Qualifying Offers and the Mariners
Charles LeClaire-USA TODAY Sports
Formerly, when a player hit free agency, the Elias Sports Bureau categorized him in one of three ways (A, B, unclassified). This classification actually mattered when it came to signing type-A and type-B free agents, determining whether teams gained or lost draft picks. But Elias had a funny way of deciding the top free agents, and the Collective Bargaining Agreement of 2012 did away with that method of draft-pick compensation for free agents. There is a new system of compensation, and it may just be affecting the free agent market this winter.
As Jeff Sullivan describes more entertainingly than I can, the new system kicks in if a free agent is given a qualifying offer* by his former team which he rejects, and then he proceeds to sign with a new team. The team that signs said player loses its top pick in the upcoming draft (outside the top 10 picks). The team that loses said player gains a pick in the 1.5th round. That’s not really a joke; it’s actually a shortened round between the first and second rounds that lasts only as many picks as there were compensation-type-signings the previous winter.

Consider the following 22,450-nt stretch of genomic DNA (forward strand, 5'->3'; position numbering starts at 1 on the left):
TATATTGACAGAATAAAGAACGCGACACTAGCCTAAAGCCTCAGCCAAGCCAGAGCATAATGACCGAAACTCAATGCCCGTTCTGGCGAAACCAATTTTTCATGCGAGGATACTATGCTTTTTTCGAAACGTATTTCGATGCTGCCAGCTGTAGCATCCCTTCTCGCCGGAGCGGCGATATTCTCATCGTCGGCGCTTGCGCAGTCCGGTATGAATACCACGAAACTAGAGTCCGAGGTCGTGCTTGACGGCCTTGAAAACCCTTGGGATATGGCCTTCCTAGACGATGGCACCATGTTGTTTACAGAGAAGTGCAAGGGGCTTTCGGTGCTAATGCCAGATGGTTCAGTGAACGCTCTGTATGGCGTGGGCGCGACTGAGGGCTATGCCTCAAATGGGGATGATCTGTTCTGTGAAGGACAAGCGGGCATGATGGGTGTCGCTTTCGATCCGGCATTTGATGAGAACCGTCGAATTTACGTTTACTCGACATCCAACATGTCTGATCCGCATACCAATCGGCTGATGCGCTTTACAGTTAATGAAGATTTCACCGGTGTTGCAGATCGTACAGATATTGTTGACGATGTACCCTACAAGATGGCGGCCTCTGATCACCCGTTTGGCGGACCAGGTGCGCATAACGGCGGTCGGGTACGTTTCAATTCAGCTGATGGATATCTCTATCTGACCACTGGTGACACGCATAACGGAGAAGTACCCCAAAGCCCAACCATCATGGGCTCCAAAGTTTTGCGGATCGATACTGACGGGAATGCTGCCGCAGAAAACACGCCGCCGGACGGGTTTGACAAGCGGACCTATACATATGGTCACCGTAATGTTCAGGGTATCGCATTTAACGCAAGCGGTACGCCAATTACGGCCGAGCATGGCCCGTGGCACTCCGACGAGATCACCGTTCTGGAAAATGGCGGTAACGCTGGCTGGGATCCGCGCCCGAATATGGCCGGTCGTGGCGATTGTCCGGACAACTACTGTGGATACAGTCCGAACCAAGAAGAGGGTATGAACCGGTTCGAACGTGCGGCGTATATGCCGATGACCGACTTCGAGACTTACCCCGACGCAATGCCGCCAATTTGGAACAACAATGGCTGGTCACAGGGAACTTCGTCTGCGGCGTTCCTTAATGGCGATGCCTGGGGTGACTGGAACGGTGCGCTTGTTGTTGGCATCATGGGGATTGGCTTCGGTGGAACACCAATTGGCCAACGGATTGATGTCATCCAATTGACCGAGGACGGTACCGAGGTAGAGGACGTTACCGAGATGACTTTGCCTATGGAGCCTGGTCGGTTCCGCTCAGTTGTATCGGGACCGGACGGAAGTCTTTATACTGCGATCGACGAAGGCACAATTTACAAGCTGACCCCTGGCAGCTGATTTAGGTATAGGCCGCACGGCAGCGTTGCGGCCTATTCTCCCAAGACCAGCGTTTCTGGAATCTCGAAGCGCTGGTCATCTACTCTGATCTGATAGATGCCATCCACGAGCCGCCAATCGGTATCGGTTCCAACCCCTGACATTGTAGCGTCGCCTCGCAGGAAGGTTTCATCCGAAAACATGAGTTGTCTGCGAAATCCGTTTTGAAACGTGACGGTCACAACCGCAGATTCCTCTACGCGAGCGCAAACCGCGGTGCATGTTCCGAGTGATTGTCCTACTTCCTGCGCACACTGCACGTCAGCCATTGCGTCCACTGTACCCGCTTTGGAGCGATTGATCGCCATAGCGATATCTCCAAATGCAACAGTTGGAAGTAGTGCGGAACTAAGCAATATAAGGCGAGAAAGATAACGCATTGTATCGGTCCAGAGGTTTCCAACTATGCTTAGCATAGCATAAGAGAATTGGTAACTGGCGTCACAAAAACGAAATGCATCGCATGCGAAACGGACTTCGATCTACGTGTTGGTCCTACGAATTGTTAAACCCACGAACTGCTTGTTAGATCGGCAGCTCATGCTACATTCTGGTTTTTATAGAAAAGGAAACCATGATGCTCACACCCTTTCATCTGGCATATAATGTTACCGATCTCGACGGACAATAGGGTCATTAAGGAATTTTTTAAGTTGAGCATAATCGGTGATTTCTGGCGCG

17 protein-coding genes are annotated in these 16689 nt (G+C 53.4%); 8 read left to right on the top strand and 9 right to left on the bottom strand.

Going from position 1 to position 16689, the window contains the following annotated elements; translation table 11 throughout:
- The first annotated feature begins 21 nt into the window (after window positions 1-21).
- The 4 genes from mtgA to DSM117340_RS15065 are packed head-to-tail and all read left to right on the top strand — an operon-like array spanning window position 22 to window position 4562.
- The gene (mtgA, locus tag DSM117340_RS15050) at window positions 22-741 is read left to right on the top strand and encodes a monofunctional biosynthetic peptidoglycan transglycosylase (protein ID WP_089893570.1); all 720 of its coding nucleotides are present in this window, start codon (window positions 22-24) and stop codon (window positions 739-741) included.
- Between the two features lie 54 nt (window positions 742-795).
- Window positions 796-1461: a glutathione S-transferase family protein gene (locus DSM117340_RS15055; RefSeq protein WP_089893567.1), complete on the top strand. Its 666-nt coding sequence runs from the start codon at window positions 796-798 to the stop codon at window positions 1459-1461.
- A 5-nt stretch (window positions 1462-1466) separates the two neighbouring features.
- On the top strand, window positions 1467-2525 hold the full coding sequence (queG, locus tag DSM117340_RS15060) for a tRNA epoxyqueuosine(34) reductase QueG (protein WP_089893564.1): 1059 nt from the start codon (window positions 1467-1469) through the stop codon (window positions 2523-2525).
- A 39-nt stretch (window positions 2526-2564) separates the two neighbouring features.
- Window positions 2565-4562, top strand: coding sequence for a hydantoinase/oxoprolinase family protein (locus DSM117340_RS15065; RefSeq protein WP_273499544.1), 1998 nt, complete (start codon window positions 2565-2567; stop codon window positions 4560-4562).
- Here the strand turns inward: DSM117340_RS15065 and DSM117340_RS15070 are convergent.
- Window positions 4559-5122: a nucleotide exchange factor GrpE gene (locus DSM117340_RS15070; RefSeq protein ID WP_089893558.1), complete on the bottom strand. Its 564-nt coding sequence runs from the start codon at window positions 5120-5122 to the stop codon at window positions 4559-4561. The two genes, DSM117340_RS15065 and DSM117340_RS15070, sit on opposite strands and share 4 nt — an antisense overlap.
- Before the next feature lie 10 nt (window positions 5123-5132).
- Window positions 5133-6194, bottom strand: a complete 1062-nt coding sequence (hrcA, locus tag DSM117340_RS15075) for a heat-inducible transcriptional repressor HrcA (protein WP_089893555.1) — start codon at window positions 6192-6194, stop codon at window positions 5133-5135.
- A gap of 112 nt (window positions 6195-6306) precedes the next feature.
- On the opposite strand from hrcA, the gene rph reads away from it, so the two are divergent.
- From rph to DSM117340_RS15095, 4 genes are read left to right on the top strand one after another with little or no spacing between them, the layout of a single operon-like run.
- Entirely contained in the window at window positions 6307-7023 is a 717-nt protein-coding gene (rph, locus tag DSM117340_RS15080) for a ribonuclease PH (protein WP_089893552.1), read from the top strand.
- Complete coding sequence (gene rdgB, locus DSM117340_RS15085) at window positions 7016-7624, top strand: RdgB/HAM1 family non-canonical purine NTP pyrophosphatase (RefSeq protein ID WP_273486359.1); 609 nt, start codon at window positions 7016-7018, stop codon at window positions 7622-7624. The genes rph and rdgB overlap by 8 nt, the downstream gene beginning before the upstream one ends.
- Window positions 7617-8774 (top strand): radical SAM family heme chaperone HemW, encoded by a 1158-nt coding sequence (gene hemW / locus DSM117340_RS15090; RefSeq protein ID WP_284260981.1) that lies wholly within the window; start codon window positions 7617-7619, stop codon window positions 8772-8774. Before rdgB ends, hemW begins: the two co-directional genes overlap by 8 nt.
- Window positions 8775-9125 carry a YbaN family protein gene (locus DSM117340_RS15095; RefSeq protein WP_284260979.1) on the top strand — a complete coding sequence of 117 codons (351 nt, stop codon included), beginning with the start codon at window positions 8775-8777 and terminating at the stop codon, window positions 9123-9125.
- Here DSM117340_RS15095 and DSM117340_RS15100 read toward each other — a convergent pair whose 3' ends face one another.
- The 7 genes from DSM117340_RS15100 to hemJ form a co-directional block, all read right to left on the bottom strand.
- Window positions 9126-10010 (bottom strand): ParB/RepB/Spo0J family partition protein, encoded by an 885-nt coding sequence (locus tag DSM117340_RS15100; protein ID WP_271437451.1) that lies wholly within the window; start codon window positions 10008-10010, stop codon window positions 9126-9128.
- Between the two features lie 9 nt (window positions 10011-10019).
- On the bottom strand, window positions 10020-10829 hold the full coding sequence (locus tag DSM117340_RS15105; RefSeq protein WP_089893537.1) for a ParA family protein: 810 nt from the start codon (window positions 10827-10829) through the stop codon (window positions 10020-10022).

My point is this: there were nine such players on the market this winter, and two of them remain. Michael Bourn and Kyle Lohse. Two guys that would undoubtedly help the Mariners, but two guys that would also cost the M’s the 12th overall pick in the 2013 draft in addition to their salaries. There is no doubt that Jack Z is (and has been) aware of this, and it may have played a role in Seattle’s supposed pursuit of both Nick Swisher and Josh Hamilton, both of whom would have also cost the M’s that 12th pick.
The incentive to trade for talent then increases, and perhaps that is why the Mariners went after Justin Upton pretty hard. If the M’s are to make a splash yet this winter, it will probably cost them that 12th pick. A pick that has netted teams the likes of Nomar Garciaparra and Jered Weaver in the past, and a pick that has averaged a 9-WAR return.
*A one-year, $13.3-million offer constituted a qualifying offer this winter.